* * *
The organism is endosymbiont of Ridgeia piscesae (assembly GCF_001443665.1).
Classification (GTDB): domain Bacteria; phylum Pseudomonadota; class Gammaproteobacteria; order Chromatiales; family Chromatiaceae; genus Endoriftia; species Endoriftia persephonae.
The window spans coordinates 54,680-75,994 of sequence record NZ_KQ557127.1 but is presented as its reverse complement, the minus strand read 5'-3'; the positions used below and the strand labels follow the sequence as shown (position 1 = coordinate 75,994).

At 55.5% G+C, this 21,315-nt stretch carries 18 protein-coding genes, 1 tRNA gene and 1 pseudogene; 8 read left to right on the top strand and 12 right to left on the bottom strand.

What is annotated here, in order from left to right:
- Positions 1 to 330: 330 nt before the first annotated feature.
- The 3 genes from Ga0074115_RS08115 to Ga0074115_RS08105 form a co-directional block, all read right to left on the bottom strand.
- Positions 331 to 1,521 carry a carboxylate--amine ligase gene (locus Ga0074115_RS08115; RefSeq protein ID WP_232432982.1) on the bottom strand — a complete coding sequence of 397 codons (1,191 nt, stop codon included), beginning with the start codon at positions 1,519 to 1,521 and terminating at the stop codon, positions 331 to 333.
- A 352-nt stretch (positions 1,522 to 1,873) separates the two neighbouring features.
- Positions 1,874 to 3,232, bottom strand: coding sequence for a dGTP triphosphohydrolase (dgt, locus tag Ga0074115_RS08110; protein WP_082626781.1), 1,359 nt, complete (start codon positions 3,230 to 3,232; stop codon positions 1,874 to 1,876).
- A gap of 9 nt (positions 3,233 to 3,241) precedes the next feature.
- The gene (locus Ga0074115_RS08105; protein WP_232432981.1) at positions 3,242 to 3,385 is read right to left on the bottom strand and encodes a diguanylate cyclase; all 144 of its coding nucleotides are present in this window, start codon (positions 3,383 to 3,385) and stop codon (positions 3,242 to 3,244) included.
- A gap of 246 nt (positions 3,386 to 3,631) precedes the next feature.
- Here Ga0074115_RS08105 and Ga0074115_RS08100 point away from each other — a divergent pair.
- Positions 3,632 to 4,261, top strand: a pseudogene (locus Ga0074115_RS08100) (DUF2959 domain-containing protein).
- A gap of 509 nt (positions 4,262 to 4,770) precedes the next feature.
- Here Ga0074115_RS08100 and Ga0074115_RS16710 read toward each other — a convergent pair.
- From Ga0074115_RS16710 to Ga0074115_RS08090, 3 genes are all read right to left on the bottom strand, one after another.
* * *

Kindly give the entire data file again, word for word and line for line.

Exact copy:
The organism is endosymbiont of Ridgeia piscesae (assembly GCF_001443665.1).
Classification (GTDB): domain Bacteria; phylum Pseudomonadota; class Gammaproteobacteria; order Chromatiales; family Chromatiaceae; genus Endoriftia; species Endoriftia persephonae.
The window spans coordinates 54,680-75,994 of sequence record NZ_KQ557127.1 but is presented as its reverse complement, the minus strand read 5'-3'; the positions used below and the strand labels follow the sequence as shown (position 1 = coordinate 75,994).

At 55.5% G+C, this 21,315-nt stretch carries 18 protein-coding genes, 1 tRNA gene and 1 pseudogene; 8 read left to right on the top strand and 12 right to left on the bottom strand.

What is annotated here, in order from left to right:
- Positions 1 to 330: 330 nt before the first annotated feature.
- The 3 genes from Ga0074115_RS08115 to Ga0074115_RS08105 form a co-directional block, all read right to left on the bottom strand.
- Positions 331 to 1,521 carry a carboxylate--amine ligase gene (locus Ga0074115_RS08115; RefSeq protein ID WP_232432982.1) on the bottom strand — a complete coding sequence of 397 codons (1,191 nt, stop codon included), beginning with the start codon at positions 1,519 to 1,521 and terminating at the stop codon, positions 331 to 333.
- A 352-nt stretch (positions 1,522 to 1,873) separates the two neighbouring features.
- Positions 1,874 to 3,232, bottom strand: coding sequence for a dGTP triphosphohydrolase (dgt, locus tag Ga0074115_RS08110; protein WP_082626781.1), 1,359 nt, complete (start codon positions 3,230 to 3,232; stop codon positions 1,874 to 1,876).
- A gap of 9 nt (positions 3,233 to 3,241) precedes the next feature.
- The gene (locus Ga0074115_RS08105; protein WP_232432981.1) at positions 3,242 to 3,385 is read right to left on the bottom strand and encodes a diguanylate cyclase; all 144 of its coding nucleotides are present in this window, start codon (positions 3,383 to 3,385) and stop codon (positions 3,242 to 3,244) included.
- A gap of 246 nt (positions 3,386 to 3,631) precedes the next feature.
- Here Ga0074115_RS08105 and Ga0074115_RS08100 point away from each other — a divergent pair.
- Positions 3,632 to 4,261, top strand: a pseudogene (locus Ga0074115_RS08100) (DUF2959 domain-containing protein).
- A gap of 509 nt (positions 4,262 to 4,770) precedes the next feature.
- Here Ga0074115_RS08100 and Ga0074115_RS16710 read toward each other — a convergent pair.
- From Ga0074115_RS16710 to Ga0074115_RS08090, 3 genes are all read right to left on the bottom strand, one after another.